Kingdom of Sobrin
The Kingdom of Sobrin lies between Remera and Chara, and while it has stood since not long after the Fall of the Veshadiin, the kingdom is dying. The King, Orlin IV, has no heir, and while he is young his health is very poor. The nation has been decaying for nearly three centuries as royal power has slowly waned and more distant earls and barons have become increasingly aggressive and independent. Meanwhile, the king himself must carefully watch Remera, where armies ‘maneuver’ along the borders, waiting for an opportunity to strike.
The kingdom’s greatest wealth is in iron, timber and stone; its armies are never short of weapons and armor, and both wooden forts and stone castles are abundant. Between these fortifications weave bands and regiments of soldiers wearing the colors of one noble or another; these days the grey-and-green of the king is rarely seen more than a hundred miles from his palace in Hallock. The peasants of the kingdom are all but slaves; they are tied to the land, bought and sold with it, and the only way to escape is to join the local lord’s service as a soldier.
A long-standing monarchy, the kingdom is ruled by King Orlin, whose power is unlimited- within range of his army. Outside the capitol and a few loyal nobleman, power belongs to whoever owns the land, and that ownership is often contested in bloody battles. Most of the western kingdom belongs to Baron Halcyr, who watches his neighbors and waits. The Barons Choyar and Kulgan are the strongest of the lords on the Remeran border, while Sulinar and Jueth hold the entire southern border with Chara; both command many castles and forts, but their armies are somewhat stretched. The central lands, having no pressing need for unity, are a bloody battleground for dozens of lesser lords, while the east still belongs to the king and those loyal to him.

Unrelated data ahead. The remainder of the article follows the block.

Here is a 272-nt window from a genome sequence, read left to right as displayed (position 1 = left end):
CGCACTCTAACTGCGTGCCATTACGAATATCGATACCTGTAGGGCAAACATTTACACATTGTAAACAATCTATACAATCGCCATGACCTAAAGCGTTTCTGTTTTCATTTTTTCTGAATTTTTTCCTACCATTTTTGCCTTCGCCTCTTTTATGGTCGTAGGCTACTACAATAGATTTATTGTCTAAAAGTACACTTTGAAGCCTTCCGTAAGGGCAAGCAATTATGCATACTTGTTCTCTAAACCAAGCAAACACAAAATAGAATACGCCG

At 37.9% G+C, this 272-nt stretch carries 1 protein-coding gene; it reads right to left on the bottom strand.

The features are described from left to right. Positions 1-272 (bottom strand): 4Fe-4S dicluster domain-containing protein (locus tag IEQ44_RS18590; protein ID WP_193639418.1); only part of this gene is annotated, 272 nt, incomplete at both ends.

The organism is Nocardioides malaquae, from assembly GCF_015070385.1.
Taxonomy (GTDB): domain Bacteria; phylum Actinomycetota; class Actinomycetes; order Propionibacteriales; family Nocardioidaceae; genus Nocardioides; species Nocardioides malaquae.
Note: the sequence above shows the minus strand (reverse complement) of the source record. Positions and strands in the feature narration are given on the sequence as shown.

In better days, the nobility of the kingdom would come to the palace every few years to meet and speak of the law with the king, but no noble in the west has come in more than a century, and few attend from the north and south when Orlin calls them. Even when they did meet, though, they rarely saw fit to change their established rules; all that changed was the ownership of certain areas, the rise and fall of titles and the beginning and ending of feuds.
The military is a somewhat haphazard affair, as each lord is required to raise a certain levy of soldiers to serve the king when ordered, but the quality of these soldiers varies widely. Even the mightiest lords command large numbers of poorly trained and equipped peasants as combat fodder, with their elite troops marching behind, and the number of private armies in any given part of the kingdom makes travelers wisely fearful.
The navy is similarly fragmented, and wholly in the hands of Eastern lords loyal to the king; their inability to work together makes them popular targets for pirates, who know they can raid shipping and then escape while the nobles squabble over who should chase the scoundrels down.